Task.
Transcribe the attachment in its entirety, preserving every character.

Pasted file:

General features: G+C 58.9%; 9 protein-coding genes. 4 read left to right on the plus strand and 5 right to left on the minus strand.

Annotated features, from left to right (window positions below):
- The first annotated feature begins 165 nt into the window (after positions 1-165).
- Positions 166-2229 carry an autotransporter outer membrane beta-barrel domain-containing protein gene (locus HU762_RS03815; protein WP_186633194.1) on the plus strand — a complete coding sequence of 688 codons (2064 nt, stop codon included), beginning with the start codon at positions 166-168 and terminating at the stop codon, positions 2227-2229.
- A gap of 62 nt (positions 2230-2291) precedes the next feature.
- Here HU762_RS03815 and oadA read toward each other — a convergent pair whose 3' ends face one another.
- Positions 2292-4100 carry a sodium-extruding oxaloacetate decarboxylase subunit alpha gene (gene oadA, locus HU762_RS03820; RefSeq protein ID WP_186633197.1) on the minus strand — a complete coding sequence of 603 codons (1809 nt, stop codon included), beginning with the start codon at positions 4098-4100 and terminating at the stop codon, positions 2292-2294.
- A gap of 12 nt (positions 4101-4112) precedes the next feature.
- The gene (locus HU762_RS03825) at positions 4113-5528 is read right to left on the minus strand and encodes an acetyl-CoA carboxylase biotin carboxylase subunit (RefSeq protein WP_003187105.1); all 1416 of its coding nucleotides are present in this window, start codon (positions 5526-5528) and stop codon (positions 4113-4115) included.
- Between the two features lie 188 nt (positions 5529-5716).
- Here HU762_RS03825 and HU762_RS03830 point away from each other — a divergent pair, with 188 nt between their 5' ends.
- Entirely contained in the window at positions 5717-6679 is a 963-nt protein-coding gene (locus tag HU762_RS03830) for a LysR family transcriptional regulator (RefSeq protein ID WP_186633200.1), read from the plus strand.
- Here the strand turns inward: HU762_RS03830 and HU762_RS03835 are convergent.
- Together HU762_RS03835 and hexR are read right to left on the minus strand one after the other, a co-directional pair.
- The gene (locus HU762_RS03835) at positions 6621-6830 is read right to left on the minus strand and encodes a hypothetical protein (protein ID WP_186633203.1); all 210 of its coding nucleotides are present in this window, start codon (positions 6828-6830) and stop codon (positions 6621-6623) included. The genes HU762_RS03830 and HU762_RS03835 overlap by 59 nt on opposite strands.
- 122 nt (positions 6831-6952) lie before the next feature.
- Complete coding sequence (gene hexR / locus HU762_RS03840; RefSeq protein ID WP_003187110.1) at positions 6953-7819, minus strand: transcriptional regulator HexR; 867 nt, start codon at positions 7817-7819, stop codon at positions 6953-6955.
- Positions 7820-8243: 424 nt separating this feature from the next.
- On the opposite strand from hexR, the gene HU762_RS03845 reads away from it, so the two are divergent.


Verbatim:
General features: G+C 58.9%; 9 protein-coding genes. 4 read left to right on the plus strand and 5 right to left on the minus strand.

Annotated features, from left to right (window positions below):
- The first annotated feature begins 165 nt into the window (after positions 1-165).
- Positions 166-2229 carry an autotransporter outer membrane beta-barrel domain-containing protein gene (locus HU762_RS03815; protein WP_186633194.1) on the plus strand — a complete coding sequence of 688 codons (2064 nt, stop codon included), beginning with the start codon at positions 166-168 and terminating at the stop codon, positions 2227-2229.
- A gap of 62 nt (positions 2230-2291) precedes the next feature.
- Here HU762_RS03815 and oadA read toward each other — a convergent pair whose 3' ends face one another.
- Positions 2292-4100 carry a sodium-extruding oxaloacetate decarboxylase subunit alpha gene (gene oadA, locus HU762_RS03820; RefSeq protein ID WP_186633197.1) on the minus strand — a complete coding sequence of 603 codons (1809 nt, stop codon included), beginning with the start codon at positions 4098-4100 and terminating at the stop codon, positions 2292-2294.
- A gap of 12 nt (positions 4101-4112) precedes the next feature.
- The gene (locus HU762_RS03825) at positions 4113-5528 is read right to left on the minus strand and encodes an acetyl-CoA carboxylase biotin carboxylase subunit (RefSeq protein WP_003187105.1); all 1416 of its coding nucleotides are present in this window, start codon (positions 5526-5528) and stop codon (positions 4113-4115) included.
- Between the two features lie 188 nt (positions 5529-5716).
- Here HU762_RS03825 and HU762_RS03830 point away from each other — a divergent pair, with 188 nt between their 5' ends.
- Entirely contained in the window at positions 5717-6679 is a 963-nt protein-coding gene (locus tag HU762_RS03830) for a LysR family transcriptional regulator (RefSeq protein ID WP_186633200.1), read from the plus strand.
- Here the strand turns inward: HU762_RS03830 and HU762_RS03835 are convergent.
- Together HU762_RS03835 and hexR are read right to left on the minus strand one after the other, a co-directional pair.
- The gene (locus HU762_RS03835) at positions 6621-6830 is read right to left on the minus strand and encodes a hypothetical protein (protein ID WP_186633203.1); all 210 of its coding nucleotides are present in this window, start codon (positions 6828-6830) and stop codon (positions 6621-6623) included. The genes HU762_RS03830 and HU762_RS03835 overlap by 59 nt on opposite strands.
- 122 nt (positions 6831-6952) lie before the next feature.
- Complete coding sequence (gene hexR / locus HU762_RS03840; RefSeq protein ID WP_003187110.1) at positions 6953-7819, minus strand: transcriptional regulator HexR; 867 nt, start codon at positions 7817-7819, stop codon at positions 6953-6955.
- Positions 7820-8243: 424 nt separating this feature from the next.
- On the opposite strand from hexR, the gene HU762_RS03845 reads away from it, so the two are divergent.